WASHINGTON — Researchers say safety systems to prevent cars from drifting into another lane or that warn drivers of vehicles in their blind spots are beginning to live up to their potential to significantly reduce crashes.
Two studies released Wednesday by the Insurance Institute for Highway Safety found that vehicles with lane-keeping and blind spot monitoring systems had lower crash rates than the same vehicles without the systems. Some lane-keeping systems even nudge vehicles back into their lanes for drivers.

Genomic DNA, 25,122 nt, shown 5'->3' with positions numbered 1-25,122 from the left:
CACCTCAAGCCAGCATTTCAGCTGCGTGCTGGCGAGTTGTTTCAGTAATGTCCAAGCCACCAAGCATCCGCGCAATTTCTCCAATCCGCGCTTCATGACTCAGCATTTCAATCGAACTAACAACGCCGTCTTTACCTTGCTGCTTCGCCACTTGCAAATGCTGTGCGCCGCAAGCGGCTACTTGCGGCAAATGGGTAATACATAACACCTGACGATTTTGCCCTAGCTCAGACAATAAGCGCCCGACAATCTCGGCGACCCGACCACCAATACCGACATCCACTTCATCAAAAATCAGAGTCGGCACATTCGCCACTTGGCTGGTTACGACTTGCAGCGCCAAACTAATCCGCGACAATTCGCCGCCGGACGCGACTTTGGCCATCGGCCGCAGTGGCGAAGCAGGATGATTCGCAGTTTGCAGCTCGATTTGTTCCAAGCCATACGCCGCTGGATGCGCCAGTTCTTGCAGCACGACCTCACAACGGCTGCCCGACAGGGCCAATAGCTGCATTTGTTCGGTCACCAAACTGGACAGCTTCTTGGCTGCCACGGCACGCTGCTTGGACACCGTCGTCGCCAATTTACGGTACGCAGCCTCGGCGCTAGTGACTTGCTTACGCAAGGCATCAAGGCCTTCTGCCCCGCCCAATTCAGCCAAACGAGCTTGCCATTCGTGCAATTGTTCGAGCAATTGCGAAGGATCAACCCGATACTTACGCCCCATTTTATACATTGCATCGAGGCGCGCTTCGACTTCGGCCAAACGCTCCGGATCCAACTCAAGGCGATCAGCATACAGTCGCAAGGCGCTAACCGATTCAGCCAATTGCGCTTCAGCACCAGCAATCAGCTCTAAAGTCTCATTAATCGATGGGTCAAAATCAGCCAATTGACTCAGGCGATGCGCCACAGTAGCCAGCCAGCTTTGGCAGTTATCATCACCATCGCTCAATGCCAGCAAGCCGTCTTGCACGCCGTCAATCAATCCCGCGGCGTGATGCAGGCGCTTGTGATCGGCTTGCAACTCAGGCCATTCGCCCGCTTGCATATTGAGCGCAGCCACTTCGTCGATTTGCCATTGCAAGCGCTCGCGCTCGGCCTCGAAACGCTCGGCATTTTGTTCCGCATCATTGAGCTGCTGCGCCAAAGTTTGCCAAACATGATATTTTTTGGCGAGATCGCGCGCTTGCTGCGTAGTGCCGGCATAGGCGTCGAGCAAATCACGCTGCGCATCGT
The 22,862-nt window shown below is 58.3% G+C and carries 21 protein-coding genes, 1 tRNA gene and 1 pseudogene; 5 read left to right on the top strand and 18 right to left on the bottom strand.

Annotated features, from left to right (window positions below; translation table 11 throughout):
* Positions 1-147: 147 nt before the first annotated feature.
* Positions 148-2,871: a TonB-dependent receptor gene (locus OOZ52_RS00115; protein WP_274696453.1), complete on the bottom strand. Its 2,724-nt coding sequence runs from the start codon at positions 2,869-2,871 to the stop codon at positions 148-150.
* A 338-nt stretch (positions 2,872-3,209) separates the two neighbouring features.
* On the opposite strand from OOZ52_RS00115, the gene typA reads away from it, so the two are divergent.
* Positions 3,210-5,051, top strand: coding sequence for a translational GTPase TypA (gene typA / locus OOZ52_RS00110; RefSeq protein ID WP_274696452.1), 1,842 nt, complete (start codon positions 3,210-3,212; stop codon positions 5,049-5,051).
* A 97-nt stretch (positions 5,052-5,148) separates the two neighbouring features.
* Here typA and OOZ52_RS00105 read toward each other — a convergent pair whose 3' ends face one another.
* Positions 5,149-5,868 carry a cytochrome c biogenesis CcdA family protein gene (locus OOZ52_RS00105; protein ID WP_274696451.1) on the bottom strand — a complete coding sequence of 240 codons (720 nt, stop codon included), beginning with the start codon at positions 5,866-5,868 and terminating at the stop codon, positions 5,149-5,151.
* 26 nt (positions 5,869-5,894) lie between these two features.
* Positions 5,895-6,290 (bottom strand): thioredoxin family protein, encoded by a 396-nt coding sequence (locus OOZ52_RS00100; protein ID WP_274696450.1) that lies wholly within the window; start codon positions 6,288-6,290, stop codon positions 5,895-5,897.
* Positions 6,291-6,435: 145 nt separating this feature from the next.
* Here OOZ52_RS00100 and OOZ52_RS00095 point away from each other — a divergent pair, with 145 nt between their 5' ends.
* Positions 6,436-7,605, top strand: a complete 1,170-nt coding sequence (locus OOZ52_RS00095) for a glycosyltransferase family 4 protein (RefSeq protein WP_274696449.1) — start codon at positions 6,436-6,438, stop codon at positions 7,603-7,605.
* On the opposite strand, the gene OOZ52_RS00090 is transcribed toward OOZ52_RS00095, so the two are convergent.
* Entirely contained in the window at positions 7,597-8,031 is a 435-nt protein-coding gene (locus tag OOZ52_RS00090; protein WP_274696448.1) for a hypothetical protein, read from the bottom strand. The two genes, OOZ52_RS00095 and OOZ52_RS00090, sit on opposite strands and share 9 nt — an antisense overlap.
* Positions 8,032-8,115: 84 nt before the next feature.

Lane-keeping systems lowered rates of single-vehicle, sideswipe and head-on crashes in which there were injuries by 21 per cent.
But the institute’s research also raises concern that drivers may be less vigilant when relying on automated systems or become distracted by dashboard displays that monitor how the systems are performing.